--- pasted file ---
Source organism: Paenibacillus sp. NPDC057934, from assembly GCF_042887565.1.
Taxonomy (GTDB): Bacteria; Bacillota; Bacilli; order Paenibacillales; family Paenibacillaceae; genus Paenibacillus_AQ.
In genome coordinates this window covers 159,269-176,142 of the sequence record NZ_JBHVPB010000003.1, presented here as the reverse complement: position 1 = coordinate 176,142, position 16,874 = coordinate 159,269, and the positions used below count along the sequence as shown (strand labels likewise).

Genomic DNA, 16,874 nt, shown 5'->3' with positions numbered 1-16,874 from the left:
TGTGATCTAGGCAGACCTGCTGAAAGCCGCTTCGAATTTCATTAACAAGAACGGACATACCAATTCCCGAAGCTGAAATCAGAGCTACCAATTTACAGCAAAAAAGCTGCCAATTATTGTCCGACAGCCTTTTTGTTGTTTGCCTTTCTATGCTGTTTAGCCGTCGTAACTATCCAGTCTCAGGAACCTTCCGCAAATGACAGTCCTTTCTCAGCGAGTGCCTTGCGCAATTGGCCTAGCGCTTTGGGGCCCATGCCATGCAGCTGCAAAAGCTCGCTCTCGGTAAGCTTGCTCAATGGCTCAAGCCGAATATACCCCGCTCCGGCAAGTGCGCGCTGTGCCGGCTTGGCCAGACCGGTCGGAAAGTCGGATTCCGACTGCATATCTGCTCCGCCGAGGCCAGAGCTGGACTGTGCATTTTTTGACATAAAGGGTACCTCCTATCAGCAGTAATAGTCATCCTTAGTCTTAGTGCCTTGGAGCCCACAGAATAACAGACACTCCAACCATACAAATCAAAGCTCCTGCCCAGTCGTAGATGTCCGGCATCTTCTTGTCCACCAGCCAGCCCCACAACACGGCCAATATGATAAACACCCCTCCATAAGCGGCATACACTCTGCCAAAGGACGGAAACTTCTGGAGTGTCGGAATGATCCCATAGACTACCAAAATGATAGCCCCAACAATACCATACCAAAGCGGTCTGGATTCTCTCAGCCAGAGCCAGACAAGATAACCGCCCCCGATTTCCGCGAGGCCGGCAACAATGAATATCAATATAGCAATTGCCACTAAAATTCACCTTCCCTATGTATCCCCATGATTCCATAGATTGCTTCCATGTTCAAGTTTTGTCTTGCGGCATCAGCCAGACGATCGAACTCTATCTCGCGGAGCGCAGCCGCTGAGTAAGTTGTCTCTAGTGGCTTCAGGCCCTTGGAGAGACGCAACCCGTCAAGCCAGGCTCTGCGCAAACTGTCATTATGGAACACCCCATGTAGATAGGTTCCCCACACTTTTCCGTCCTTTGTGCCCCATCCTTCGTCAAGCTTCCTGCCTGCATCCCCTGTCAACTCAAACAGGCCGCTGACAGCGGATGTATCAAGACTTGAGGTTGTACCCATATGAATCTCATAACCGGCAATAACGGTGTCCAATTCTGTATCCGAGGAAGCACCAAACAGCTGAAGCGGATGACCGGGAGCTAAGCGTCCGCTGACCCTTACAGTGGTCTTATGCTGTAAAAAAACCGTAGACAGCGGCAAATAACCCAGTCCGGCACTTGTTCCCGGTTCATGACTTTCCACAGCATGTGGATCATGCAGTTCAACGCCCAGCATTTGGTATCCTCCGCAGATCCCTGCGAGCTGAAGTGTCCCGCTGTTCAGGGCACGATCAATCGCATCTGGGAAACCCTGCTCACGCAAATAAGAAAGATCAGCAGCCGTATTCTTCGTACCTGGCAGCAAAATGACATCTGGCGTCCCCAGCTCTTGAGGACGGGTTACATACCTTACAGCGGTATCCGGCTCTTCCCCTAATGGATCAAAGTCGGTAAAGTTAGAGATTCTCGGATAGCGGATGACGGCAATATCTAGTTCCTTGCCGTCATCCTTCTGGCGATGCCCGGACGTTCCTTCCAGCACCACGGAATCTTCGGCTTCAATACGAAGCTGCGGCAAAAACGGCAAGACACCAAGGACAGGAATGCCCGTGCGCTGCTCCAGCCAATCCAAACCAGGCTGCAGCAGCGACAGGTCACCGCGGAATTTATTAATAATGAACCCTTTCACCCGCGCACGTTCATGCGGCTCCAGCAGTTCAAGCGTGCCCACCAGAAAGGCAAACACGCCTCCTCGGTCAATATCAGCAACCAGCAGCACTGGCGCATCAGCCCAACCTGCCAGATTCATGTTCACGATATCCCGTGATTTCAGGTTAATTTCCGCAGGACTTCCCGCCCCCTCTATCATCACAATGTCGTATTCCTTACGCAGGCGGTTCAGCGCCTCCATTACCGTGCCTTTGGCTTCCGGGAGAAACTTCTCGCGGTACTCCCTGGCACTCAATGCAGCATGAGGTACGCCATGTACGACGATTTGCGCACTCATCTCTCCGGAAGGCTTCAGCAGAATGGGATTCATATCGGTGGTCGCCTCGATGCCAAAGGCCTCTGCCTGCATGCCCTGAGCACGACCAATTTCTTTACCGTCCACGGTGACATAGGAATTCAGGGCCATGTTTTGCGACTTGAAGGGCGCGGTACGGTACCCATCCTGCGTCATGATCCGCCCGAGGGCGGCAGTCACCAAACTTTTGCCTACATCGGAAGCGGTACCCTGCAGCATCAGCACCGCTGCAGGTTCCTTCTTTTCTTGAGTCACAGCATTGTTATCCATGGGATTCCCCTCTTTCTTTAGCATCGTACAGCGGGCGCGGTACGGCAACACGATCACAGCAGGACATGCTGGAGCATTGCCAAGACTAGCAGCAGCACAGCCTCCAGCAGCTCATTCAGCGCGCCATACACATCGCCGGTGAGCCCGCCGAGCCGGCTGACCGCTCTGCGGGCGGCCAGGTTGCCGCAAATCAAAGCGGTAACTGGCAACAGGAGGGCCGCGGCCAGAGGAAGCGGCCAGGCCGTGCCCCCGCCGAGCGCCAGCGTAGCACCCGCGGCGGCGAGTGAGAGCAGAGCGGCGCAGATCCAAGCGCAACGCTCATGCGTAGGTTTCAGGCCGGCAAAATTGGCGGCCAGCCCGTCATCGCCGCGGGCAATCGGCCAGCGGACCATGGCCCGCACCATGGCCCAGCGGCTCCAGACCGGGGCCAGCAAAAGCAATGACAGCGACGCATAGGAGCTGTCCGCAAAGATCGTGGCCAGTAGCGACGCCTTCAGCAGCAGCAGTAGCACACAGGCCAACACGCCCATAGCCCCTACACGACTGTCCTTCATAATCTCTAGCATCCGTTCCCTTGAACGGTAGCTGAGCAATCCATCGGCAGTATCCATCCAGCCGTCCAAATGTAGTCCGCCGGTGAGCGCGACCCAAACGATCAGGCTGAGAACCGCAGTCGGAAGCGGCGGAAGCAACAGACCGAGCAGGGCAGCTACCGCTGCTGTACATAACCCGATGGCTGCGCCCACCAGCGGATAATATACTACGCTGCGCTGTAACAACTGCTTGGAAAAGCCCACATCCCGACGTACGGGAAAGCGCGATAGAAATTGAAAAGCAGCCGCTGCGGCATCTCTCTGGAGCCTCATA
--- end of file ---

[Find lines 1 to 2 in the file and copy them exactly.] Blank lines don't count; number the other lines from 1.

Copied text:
Source organism: Paenibacillus sp. NPDC057934, from assembly GCF_042887565.1.
Taxonomy (GTDB): Bacteria; Bacillota; Bacilli; order Paenibacillales; family Paenibacillaceae; genus Paenibacillus_AQ.